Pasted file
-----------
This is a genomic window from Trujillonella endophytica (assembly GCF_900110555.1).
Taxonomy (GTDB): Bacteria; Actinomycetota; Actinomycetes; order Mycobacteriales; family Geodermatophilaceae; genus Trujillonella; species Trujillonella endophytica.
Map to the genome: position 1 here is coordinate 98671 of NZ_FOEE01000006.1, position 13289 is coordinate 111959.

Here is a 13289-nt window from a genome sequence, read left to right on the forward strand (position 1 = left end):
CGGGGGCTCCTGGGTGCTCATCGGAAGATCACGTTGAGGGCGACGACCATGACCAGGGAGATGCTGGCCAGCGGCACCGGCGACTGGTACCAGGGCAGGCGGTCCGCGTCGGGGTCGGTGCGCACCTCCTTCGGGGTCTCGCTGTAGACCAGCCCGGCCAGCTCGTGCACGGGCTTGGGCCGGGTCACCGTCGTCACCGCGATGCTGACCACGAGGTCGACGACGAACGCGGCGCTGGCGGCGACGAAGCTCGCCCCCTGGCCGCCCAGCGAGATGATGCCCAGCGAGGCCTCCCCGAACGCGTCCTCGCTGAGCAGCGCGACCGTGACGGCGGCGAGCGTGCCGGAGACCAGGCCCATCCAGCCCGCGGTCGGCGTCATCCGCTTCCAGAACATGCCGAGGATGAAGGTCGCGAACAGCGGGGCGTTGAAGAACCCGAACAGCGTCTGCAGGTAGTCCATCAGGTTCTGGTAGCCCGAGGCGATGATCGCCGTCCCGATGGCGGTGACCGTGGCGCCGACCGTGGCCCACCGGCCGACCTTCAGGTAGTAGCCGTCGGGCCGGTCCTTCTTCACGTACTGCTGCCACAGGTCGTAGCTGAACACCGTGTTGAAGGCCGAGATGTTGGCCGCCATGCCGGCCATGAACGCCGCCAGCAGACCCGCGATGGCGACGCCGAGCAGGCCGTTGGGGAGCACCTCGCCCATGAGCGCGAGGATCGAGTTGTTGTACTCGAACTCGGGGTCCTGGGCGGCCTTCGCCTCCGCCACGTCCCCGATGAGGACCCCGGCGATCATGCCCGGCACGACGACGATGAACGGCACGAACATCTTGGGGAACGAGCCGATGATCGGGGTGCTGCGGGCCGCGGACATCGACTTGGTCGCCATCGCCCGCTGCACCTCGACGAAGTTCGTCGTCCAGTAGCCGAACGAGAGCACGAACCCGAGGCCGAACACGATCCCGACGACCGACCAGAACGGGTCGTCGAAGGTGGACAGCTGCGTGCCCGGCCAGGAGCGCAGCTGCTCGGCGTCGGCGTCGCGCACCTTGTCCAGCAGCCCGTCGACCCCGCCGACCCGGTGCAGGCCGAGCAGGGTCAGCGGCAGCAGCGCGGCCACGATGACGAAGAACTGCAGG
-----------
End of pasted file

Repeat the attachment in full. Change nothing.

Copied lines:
This is a genomic window from Trujillonella endophytica (assembly GCF_900110555.1).
Taxonomy (GTDB): Bacteria; Actinomycetota; Actinomycetes; order Mycobacteriales; family Geodermatophilaceae; genus Trujillonella; species Trujillonella endophytica.
Map to the genome: position 1 here is coordinate 98671 of NZ_FOEE01000006.1, position 13289 is coordinate 111959.

Here is a 13289-nt window from a genome sequence, read left to right on the forward strand (position 1 = left end):
CGGGGGCTCCTGGGTGCTCATCGGAAGATCACGTTGAGGGCGACGACCATGACCAGGGAGATGCTGGCCAGCGGCACCGGCGACTGGTACCAGGGCAGGCGGTCCGCGTCGGGGTCGGTGCGCACCTCCTTCGGGGTCTCGCTGTAGACCAGCCCGGCCAGCTCGTGCACGGGCTTGGGCCGGGTCACCGTCGTCACCGCGATGCTGACCACGAGGTCGACGACGAACGCGGCGCTGGCGGCGACGAAGCTCGCCCCCTGGCCGCCCAGCGAGATGATGCCCAGCGAGGCCTCCCCGAACGCGTCCTCGCTGAGCAGCGCGACCGTGACGGCGGCGAGCGTGCCGGAGACCAGGCCCATCCAGCCCGCGGTCGGCGTCATCCGCTTCCAGAACATGCCGAGGATGAAGGTCGCGAACAGCGGGGCGTTGAAGAACCCGAACAGCGTCTGCAGGTAGTCCATCAGGTTCTGGTAGCCCGAGGCGATGATCGCCGTCCCGATGGCGGTGACCGTGGCGCCGACCGTGGCCCACCGGCCGACCTTCAGGTAGTAGCCGTCGGGCCGGTCCTTCTTCACGTACTGCTGCCACAGGTCGTAGCTGAACACCGTGTTGAAGGCCGAGATGTTGGCCGCCATGCCGGCCATGAACGCCGCCAGCAGACCCGCGATGGCGACGCCGAGCAGGCCGTTGGGGAGCACCTCGCCCATGAGCGCGAGGATCGAGTTGTTGTACTCGAACTCGGGGTCCTGGGCGGCCTTCGCCTCCGCCACGTCCCCGATGAGGACCCCGGCGATCATGCCCGGCACGACGACGATGAACGGCACGAACATCTTGGGGAACGAGCCGATGATCGGGGTGCTGCGGGCCGCGGACATCGACTTGGTCGCCATCGCCCGCTGCACCTCGACGAAGTTCGTCGTCCAGTAGCCGAACGAGAGCACGAACCCGAGGCCGAACACGATCCCGACGACCGACCAGAACGGGTCGTCGAAGGTGGACAGCTGCGTGCCCGGCCAGGAGCGCAGCTGCTCGGCGTCGGCGTCGCGCACCTTGTCCAGCAGCCCGTCGACCCCGCCGACCCGGTGCAGGCCGAGCAGGGTCAGCGGCAGCAGCGCGGCCACGATGACGAAGAACTGCAGG